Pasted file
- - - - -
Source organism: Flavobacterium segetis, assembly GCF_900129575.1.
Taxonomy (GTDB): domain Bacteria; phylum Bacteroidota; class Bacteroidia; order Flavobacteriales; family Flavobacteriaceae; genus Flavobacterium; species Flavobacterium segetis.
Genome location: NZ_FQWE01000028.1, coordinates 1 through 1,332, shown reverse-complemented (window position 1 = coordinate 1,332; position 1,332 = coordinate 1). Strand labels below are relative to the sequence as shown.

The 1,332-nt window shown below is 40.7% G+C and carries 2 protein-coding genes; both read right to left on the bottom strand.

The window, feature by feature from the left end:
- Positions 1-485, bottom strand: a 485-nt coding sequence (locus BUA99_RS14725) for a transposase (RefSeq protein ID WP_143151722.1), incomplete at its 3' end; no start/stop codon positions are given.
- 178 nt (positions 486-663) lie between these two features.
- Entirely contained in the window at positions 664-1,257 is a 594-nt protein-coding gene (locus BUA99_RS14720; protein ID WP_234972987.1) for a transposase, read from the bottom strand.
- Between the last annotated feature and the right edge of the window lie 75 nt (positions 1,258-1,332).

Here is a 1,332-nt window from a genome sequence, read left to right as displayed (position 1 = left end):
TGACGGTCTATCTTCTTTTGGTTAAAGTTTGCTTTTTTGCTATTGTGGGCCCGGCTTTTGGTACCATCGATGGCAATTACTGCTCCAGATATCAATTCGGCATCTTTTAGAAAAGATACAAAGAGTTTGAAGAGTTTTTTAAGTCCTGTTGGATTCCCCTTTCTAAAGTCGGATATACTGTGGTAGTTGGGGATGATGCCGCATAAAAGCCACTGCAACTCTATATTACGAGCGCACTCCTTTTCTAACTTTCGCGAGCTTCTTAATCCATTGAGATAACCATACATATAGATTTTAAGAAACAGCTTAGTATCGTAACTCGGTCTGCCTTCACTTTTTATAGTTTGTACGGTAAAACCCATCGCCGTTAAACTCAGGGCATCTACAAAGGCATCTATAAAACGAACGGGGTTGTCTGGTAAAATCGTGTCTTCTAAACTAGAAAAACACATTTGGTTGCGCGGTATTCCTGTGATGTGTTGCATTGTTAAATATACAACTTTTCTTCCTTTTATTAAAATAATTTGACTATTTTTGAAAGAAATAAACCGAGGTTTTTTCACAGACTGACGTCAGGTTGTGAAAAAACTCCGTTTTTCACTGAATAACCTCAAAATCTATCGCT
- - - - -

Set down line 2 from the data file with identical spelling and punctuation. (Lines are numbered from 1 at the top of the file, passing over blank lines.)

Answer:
Taxonomy (GTDB): domain Bacteria; phylum Bacteroidota; class Bacteroidia; order Flavobacteriales; family Flavobacteriaceae; genus Flavobacterium; species Flavobacterium segetis.